Entourage (HBO)
Why do I watch this show anymore? It's not a show that I really want to make the time to watch like I used to, and I find that episodes tend to stay on my TiVo for days before I finally watch them. It's gotten stale and repetetive, I think. I've never really liked the characters; the business aspect of it was always my favorite part. But that's just repeating itself now, too. I hate the character Billy Walsh, and everything keeps getting reduced to him being a freaky artistic type and not doing what everyone wants and pissing everyone off, but everything (like everything on this freaking show) magically turns out wonderful and okay. It's getting really old. Good call on adding Anna Faris, though; I love her, and I hope she's around for the rest of the season. It'll make up for getting rid of Carla Gugino, fuckers.

Weeds (Showtime)
The third season finally (finally!) premiered this week, and I loved it. It did not disappoint me at all. I caught the first two seasons on the internet earlier this year, and I thought they were great. I like shows where there's a lot going on, as long as it doesn't get too full of itself or too complex for its own good. And I especially love Mary-Louise Parker on this. And Justin Kirk, I think he's great. There's something about this show that isn't necessarily funny, just kind of audacious--it's over-the-top to ask an audience to believe a show like this, but that's the fun of watching them try to pull it off. Great stuff.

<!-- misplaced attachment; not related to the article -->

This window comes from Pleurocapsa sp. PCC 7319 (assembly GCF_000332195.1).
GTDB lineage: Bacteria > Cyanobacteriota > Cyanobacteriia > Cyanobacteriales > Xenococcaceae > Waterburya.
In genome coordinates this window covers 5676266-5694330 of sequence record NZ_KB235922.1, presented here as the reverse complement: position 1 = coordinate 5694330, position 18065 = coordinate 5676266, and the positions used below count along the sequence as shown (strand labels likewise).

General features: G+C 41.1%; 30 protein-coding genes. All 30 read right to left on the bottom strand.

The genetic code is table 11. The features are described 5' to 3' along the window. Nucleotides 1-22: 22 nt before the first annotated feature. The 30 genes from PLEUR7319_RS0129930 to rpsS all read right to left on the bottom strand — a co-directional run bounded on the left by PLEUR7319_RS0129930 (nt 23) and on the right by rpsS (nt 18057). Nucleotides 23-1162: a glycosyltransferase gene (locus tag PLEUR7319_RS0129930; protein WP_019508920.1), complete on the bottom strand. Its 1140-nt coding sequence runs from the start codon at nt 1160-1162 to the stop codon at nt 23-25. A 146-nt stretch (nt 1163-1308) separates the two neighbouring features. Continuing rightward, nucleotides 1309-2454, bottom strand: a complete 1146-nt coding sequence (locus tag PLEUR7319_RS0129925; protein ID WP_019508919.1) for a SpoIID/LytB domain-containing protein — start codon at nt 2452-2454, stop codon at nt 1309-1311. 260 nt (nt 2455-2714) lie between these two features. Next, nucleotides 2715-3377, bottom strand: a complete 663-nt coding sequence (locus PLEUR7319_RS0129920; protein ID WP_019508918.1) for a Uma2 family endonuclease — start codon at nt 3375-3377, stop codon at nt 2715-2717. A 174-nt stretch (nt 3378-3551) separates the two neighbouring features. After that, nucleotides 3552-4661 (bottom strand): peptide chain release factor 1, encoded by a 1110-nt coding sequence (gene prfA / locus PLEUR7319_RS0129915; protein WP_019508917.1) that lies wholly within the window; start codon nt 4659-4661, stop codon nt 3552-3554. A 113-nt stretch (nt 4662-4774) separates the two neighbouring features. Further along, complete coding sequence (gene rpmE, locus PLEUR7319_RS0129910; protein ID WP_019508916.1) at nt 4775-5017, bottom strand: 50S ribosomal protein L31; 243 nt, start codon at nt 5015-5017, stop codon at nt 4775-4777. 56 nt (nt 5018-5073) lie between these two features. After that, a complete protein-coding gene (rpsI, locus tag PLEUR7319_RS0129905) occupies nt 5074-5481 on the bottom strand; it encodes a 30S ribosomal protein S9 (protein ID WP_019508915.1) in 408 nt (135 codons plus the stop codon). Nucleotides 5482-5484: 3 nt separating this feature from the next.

Californication (Showtime)
I still don't like David Duchovny. And I'm not sure this show is remotely interesting. But the nudity factor is extremely high, which is nice, especially in a country increasingly terrified of sex but in love with violence. Note to the producers: thank you for this.That Madeline Zima is a beautiful girl.

Footballers' Wives (BBC America)
I adore this show. I know there are no redeeming qualities to it, no matter how much I am deeply in love with Zoe Lucker, but I still love it. They do this kind of show so badly in America; they never really embrace the sleazy silliness of the whole thing, and that's a real shame. This show is like a textbook on how to produce over-the-top, sexy soap drama and still make it actually fun to watch. It's just so happy being what it is that I love it. One thing, though: please take the character Jackie Webb off this show. Her son cracked up, she had Jason Turner's intersex baby and had to pretend it was her grandchild, her husband was murdered, she was raped by her stepson, and she was nearly raped again by her husband's boss. Hasn't she been through enough, man?

Robin Hood (BBC America)